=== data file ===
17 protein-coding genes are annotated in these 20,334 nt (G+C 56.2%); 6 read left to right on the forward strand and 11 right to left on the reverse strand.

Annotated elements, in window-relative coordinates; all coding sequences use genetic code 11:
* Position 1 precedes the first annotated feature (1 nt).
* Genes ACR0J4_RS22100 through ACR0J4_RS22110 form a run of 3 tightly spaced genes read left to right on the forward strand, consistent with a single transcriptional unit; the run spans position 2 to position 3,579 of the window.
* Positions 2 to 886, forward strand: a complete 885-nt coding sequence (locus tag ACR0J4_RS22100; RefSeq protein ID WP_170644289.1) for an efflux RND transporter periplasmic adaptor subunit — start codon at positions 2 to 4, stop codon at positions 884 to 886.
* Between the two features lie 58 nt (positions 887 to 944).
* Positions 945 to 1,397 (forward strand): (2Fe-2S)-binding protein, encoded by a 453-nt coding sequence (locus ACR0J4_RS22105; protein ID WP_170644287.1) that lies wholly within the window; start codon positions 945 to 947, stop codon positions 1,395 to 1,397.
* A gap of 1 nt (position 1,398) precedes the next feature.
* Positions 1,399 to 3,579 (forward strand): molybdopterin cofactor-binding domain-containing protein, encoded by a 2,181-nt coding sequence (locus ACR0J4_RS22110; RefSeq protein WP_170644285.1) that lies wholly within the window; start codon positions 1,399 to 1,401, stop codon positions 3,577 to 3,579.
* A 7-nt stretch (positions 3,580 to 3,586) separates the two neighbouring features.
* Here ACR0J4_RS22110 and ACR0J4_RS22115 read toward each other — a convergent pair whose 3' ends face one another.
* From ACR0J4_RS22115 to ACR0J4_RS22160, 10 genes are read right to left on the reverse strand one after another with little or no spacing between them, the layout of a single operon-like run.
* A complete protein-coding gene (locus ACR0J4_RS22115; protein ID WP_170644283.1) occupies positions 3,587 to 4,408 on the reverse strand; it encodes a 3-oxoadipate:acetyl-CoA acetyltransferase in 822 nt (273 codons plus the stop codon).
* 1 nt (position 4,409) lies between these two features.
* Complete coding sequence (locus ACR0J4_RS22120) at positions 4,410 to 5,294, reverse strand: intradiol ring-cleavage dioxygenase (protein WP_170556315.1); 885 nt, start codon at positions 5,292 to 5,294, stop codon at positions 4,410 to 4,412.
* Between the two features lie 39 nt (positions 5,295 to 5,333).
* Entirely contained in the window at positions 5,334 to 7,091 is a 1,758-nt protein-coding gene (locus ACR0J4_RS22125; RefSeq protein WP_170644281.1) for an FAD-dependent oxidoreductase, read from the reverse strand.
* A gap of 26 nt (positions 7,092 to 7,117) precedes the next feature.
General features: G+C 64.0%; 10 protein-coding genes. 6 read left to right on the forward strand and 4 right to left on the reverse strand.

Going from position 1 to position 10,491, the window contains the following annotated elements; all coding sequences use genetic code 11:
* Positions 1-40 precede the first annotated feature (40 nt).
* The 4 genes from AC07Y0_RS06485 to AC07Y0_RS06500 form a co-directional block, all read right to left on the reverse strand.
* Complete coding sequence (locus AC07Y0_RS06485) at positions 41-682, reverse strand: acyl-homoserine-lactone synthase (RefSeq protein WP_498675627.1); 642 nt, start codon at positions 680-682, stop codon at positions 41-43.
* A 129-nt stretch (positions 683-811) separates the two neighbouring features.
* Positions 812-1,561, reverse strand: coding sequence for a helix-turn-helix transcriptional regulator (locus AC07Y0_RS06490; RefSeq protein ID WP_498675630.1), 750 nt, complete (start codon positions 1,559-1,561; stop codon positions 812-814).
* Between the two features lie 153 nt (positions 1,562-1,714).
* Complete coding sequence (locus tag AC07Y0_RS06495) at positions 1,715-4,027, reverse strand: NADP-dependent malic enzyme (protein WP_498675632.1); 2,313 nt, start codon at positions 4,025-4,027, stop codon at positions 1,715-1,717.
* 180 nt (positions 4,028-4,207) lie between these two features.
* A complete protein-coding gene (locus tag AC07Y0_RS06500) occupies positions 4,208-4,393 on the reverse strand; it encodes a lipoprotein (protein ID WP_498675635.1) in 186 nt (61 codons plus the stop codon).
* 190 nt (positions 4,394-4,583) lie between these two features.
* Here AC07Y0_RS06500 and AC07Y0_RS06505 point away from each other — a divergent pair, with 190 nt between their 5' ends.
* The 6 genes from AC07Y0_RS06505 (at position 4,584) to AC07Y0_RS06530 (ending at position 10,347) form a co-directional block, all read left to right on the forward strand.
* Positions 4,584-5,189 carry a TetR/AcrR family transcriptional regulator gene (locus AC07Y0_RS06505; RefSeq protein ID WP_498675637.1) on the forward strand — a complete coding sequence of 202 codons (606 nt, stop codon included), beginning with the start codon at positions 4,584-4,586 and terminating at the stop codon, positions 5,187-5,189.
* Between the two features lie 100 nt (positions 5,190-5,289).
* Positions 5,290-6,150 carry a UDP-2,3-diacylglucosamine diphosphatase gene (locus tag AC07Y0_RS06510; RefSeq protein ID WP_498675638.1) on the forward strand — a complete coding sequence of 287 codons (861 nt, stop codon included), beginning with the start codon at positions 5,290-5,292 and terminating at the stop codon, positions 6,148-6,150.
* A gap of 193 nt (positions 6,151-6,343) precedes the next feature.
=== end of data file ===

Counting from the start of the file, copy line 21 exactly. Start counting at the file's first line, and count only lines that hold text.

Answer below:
* Positions 1-40 precede the first annotated feature (40 nt).